Ying Kwok: If we return from the overall environment to creative process itself, is the local art atmosphere in Hong Kong particularly favorable or harsh to the development of any art medium? Would Sai Lok say something about the survival of Chinese ink paintings? Would Yang Yeung elaborate on the required conditions and room for development for sound art pieces?

Yang Yeung: The first and primary thing is to provide the conditions for people to listen. Artists who work with sound as their material don’t worry too much about the availability of physical space. They are more concerned with how the conditions could be made for the hearer to listen – in various aspects in detail. When sound makes space by re-constituting them in their physicality, listening is about listening to space (as relative distances, past and present etc.). Bleeding sound in an exhibition hall, for instance, that ‘confuses’ one work and the other is in itself an interesting and productive experience of the art.

Soundpockets have never been interested in ‘existing spaces’ (perhaps by that we mean, white cube galleries, museums (or spaces that have already become routine and managed in particular ways), not because they are not interesting (acoustically and otherwise), but just that there could be so many possibilities when there is no need to prioritize the conventional. For sound to freely and fully express itself, there are many other things to worry about than just space. In general, I think it’s important to assert our right to use space – which has to do with art in general, not just the art of sound. The right to use space – public space – is regulated by slanted principles. This is a much more important front to move and challenge than the kind of space for a particular art form, for with the right to use public space safeguarded, all art forms benefit.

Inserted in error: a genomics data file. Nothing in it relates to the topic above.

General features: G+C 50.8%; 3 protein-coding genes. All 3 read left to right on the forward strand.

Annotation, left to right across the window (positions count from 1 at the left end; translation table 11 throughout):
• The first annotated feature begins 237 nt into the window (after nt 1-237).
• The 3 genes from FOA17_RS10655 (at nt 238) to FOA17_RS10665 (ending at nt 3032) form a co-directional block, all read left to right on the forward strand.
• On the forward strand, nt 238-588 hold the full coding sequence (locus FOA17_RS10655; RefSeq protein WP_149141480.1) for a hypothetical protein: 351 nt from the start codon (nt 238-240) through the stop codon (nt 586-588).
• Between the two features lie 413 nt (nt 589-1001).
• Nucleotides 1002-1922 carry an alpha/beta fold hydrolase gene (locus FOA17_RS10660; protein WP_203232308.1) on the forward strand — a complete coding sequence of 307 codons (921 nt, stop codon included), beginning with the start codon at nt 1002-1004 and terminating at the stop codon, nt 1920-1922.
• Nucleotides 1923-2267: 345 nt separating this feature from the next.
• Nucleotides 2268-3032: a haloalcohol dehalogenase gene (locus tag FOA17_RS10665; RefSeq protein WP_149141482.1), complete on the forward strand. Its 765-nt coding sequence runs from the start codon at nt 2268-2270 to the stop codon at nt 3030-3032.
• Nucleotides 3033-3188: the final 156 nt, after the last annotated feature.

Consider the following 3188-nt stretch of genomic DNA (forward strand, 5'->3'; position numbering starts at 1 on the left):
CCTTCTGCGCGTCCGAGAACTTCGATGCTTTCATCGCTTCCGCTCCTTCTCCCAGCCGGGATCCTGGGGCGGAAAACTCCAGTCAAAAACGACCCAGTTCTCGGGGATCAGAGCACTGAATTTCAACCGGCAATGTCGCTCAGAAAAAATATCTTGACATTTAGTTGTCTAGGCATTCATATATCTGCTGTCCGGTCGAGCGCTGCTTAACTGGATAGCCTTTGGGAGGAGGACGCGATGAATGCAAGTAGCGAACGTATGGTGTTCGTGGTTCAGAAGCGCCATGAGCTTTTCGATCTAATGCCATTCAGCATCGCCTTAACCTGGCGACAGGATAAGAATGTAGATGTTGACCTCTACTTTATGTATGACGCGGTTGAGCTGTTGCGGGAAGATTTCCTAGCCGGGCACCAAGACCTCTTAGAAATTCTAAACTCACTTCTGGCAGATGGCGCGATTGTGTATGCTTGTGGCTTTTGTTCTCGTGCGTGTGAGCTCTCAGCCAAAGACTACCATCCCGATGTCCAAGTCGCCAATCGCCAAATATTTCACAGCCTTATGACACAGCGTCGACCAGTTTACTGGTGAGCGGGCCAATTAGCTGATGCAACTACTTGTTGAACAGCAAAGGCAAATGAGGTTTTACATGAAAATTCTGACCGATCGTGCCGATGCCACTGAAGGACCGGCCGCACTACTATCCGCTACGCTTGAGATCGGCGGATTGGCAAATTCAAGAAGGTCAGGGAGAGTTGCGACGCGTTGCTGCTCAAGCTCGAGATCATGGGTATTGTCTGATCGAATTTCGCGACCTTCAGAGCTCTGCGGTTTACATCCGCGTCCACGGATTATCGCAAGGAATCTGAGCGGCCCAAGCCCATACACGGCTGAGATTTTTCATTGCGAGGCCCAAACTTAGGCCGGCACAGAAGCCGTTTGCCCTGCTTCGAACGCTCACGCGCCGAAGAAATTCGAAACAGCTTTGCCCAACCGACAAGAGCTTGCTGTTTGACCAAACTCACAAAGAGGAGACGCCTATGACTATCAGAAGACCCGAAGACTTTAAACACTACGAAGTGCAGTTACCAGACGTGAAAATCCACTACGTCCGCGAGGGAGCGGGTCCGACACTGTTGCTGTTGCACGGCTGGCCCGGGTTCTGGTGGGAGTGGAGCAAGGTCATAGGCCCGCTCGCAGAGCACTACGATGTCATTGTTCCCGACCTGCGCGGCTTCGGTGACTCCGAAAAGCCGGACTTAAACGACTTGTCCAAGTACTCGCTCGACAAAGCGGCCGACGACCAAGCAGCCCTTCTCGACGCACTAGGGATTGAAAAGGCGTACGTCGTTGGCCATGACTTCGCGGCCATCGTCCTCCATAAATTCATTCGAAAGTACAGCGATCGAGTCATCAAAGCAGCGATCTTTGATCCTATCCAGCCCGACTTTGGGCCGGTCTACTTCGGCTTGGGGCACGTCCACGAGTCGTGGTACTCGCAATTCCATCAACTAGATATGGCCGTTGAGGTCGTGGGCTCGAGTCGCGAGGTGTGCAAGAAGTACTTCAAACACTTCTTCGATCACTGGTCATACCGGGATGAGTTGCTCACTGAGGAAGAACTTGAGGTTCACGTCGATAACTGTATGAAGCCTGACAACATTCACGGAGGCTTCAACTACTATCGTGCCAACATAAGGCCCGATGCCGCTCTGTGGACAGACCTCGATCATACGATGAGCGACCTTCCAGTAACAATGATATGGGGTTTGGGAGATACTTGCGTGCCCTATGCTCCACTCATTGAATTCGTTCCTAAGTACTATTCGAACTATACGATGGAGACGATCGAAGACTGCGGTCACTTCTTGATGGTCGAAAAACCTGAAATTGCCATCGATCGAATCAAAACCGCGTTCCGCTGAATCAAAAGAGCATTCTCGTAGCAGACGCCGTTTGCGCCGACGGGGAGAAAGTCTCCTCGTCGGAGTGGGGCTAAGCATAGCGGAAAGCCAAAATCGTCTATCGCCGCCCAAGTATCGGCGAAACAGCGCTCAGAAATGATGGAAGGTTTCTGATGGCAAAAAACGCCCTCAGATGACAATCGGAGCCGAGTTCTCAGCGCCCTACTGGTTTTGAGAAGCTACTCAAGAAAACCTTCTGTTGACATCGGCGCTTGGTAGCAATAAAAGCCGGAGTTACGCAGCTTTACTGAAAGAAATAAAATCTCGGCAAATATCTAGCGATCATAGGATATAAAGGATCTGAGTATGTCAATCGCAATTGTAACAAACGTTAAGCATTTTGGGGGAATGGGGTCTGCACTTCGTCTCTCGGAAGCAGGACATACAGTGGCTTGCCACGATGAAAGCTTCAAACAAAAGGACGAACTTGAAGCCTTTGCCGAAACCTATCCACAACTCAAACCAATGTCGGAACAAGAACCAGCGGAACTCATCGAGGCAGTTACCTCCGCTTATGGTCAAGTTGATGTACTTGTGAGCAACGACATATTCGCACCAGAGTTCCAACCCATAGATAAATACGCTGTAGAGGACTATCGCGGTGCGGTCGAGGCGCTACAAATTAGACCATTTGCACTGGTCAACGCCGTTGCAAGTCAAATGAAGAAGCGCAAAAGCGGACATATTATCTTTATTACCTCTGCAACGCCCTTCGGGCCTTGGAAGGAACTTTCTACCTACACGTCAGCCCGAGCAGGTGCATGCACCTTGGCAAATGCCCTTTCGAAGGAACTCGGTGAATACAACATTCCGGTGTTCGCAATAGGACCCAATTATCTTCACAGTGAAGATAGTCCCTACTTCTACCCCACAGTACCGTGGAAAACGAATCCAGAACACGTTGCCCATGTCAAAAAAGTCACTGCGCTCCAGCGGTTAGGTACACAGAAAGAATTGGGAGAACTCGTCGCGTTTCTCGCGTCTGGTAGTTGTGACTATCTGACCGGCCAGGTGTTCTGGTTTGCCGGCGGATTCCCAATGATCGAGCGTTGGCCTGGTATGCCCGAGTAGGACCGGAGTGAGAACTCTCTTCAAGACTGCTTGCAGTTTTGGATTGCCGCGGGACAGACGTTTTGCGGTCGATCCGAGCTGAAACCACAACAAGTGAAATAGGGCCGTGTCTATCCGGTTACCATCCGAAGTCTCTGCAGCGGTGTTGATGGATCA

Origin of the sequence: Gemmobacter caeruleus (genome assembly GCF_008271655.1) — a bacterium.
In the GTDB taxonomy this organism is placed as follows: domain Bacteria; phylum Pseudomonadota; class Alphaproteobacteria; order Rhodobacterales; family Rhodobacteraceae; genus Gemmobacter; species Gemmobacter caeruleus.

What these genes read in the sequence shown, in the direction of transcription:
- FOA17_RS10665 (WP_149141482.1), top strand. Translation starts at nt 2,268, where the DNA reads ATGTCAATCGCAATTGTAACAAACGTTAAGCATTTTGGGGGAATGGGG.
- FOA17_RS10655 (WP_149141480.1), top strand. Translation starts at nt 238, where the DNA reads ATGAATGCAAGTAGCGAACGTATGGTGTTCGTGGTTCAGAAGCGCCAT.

Sai Lok: I don’t think any art medium would flourish in the territory. Hong Kong is simply too money-oriented and pragmatic; abstract and conceptual art pieces, or works with local themes but not with any so called “Chinese” elements, could only win applause from insiders no matter how brilliant they are. Chinese ink paintings as a medium might well develop like its western counterparts. However, unique changes in environment and concepts across dynasties develop a distinctive pathway for Chinese art, making it rich and lively. The “New Ink Movement” symbolizes the connection between Chinese art and the contemporary syntax; Art museums have featured Chinese art as a spiritual ideal in multi-media exhibitions. While the Chinese artistic circle undeniably has stayed away from the spotlight, we should critically assess how well equipped curators, art critics and public alike in appreciation of Chinese art.

Ying Kwok: The group of successful full-time artists in their thirties set realistic examples for the later generations. Would Leung Po give us a brief analysis as to why male artists dominate the group?